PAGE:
11/20/2015 11:58AM

Hovdey: Eclipse engraver has a big head start


The Eclipse Awards dinner is set for Jan. 16 at Gulfstream Park, which means the sponsors have less than two months to figure out a way to make it exciting. Right now, the event figures to provide about as much drama as the 1998 Academy Awards.

Best Picture? “Titanic.”

Best Director? “Titanic.”

Best score, sound, cinematography, editing? “Titanic,” “Titanic,” “Titanic,” “Titanic.”

My “L.A. Confidential” never had a chance.

When it comes to ladling out the loudest praise for the 2015 Thoroughbred season, American Pharoah & Co. figure to sweep everything in sight, right down to Victor Espinoza toppling the Venezuelan ATM better known as Javier Castellano, who broke his own record for purse earnings in a season. Bob Baffert and Ahmed Zayat can start writing their speeches now because they will be wearing a pathway from their table to the stage, and they’d better have something interesting to say when they get there.

In fact, it is doubtful there will be a shocker all evening long, unless the NTRA does something truly creative and invites Maria Borell to present the trophy to the champion male sprinter. I’d pay good money to see that.

Right down the line, every single category has been cooled out and put away, with the possible exception of female sprinter. Over that trophy no sleep will be lost, being a subdivision springing from a newfangled Breeders’ Cup race that diluted the honor of the fastest horse in North America, male or female. Years from now, the relative merits of Wavell Avenue and La Verdad will be lost in the mists of time, other than to note that trainer Chad Brown finally won a Breeders’ Cup race on dirt. It was bound to happen.

The rest of the championships will fall neatly into place: Beholder as older female, Stellar Wind as 3-year-old filly, Big Blue Kitten and Tepin for the turf titles, Runhappy the deserving male sprinter, Songbird and Nyquist the obvious 2-year-olds, and Honor Code, who beat Liam’s Map on the square, as top older male. They all will take a bow and then fade to footnotes beneath the dominant personality of the season.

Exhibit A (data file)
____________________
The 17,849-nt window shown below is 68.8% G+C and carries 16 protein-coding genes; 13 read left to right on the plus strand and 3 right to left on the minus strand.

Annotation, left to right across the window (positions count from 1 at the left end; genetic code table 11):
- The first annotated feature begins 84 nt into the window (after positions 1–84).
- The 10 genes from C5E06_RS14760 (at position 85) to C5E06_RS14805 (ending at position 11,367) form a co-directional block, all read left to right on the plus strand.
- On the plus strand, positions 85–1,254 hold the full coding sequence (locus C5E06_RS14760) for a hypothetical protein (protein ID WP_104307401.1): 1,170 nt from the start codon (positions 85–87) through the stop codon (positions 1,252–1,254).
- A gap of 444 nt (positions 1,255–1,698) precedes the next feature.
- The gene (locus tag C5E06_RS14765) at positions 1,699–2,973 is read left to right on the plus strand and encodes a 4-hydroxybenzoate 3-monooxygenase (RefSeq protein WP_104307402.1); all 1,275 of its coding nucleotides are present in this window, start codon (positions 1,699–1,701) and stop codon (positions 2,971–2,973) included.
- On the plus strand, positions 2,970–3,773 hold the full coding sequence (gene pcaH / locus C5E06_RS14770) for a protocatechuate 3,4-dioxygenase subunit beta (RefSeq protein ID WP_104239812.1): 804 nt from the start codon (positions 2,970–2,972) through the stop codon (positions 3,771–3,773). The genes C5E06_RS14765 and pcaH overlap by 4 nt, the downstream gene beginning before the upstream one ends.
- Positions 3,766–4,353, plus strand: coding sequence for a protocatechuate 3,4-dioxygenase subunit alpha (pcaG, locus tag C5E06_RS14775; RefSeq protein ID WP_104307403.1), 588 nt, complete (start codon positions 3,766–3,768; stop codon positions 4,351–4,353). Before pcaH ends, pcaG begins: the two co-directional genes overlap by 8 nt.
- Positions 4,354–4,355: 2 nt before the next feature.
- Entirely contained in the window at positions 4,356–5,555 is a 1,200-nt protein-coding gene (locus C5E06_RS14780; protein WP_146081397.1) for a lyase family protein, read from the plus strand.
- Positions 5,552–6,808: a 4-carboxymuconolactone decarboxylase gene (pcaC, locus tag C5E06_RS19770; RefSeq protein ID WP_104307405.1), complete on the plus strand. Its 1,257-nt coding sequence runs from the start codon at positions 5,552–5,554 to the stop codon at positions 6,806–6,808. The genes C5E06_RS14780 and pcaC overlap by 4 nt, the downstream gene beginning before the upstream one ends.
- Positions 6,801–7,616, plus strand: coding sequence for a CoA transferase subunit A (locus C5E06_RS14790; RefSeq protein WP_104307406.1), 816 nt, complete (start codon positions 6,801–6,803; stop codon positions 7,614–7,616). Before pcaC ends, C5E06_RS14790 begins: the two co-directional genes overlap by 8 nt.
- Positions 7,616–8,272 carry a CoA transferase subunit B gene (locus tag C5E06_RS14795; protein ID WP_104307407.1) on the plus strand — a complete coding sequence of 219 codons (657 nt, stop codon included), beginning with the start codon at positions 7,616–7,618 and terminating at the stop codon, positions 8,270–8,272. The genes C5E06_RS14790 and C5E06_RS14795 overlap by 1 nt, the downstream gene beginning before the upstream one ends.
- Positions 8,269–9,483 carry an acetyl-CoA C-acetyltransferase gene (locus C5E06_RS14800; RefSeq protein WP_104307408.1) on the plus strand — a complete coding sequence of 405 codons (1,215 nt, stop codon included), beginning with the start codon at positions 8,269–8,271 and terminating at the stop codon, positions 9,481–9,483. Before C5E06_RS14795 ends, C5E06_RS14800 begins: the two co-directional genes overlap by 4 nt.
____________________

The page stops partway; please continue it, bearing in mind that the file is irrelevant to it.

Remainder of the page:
American Pharoah did not simply suck all the air from the room. He left behind a heady aroma of the extraordinary, the result of a satisfying campaign that ticked off every historical requirement for greatness, including a loss at Saratoga.

A single individual has not been so dominant since 1996, when the coattails of Cigar’s 1996 Horse of the Year campaign (his second straight) extended not only to jockey Jerry Bailey, trainer Bill Mott, and owner Allen Paulson but also inspired the sponsoring organizations to present Paulson with an Eclipse Award of Merit. You would think owning Cigar would be its own reward. But hey, it was that kind of landslide.

While we’re at it, someone must explain for me – talking very slowly and using small words – why for the past five years the trainer of the Horse of the Year has not won the Eclipse Award. The question hangs like a slow curve: What did John Shirreffs, Larry Jones, Charlie LoPresti, and Art Sherman do wrong in their handling of Zenyatta, Havre de Grace, Wise Dan, and California Chrome?

I suppose they could take comfort in the fact that Carl Hanford, who trained Kelso to be Horse of the Year for an unfathomable five straight seasons in the early 1960s, was not deemed worthy for admission to the Thoroughbred racing Hall of Fame until 2006, only 40 years after Kelso had retired. No sense in making hasty decisions.

Baffert will win the trainer’s trophy this year in a waltz, although you just know there will be some contrarian turf writer who will mark his ballot for Dale Romans, who beat American Pharoah in the Travers with Keen Ice and Castellano. There also will be the obligatory votes for the Todd Pletcher juggernaut because some ballots actually arrive premarked “Todd Pletcher.” Saves time.

Baffert should take heart if he is not the unanimous choice. There always has been a baffling disconnect among Eclipse Award voters when it comes to acknowledging the individual behind the best horse in the land. Prior to Steve Asmussen’s back-to-back awards when Rachel Alexandra (2009) and the 4-year-old Curlin (2008) were given the supreme honor, the last Horse of the Year trainer to win the Eclipse Award was that guy Mott in 1996.

In 1978, the last time a 3-year-old won the Triple Crown before American Pharoah came along, the Eclipse dinner proved a clean sweep for Affirmed. Horse of the Year went to the Triple Crown hero, as did Eclipse Awards for both owner and breeder to the Harbor View Farm of Lou and Patrice Wolfson. Lazaro Barrera, the man in Affirmed’s corner, took home the trophy for best trainer, and the Eclipse Award for champion jockey went to … Darrel McHargue?

Affirmed’s jockey, Steve Cauthen, 18 at the time, was coming off an Eclipse Award season in 1977 when he also ended up being Sports Illustrated’s Sportsman of the Year. The teenager was praised far and wide for his Triple Crown performances aboard Affirmed, just as Victor Espinoza has been lauded for his work with American Pharoah. But in the end, it was McHargue’s record earnings total that carried the vote, not to mention his 37 major stakes wins and his runner-up finish to Eddie Delahoussaye in total wins.

Maybe there will be some dinner drama after all.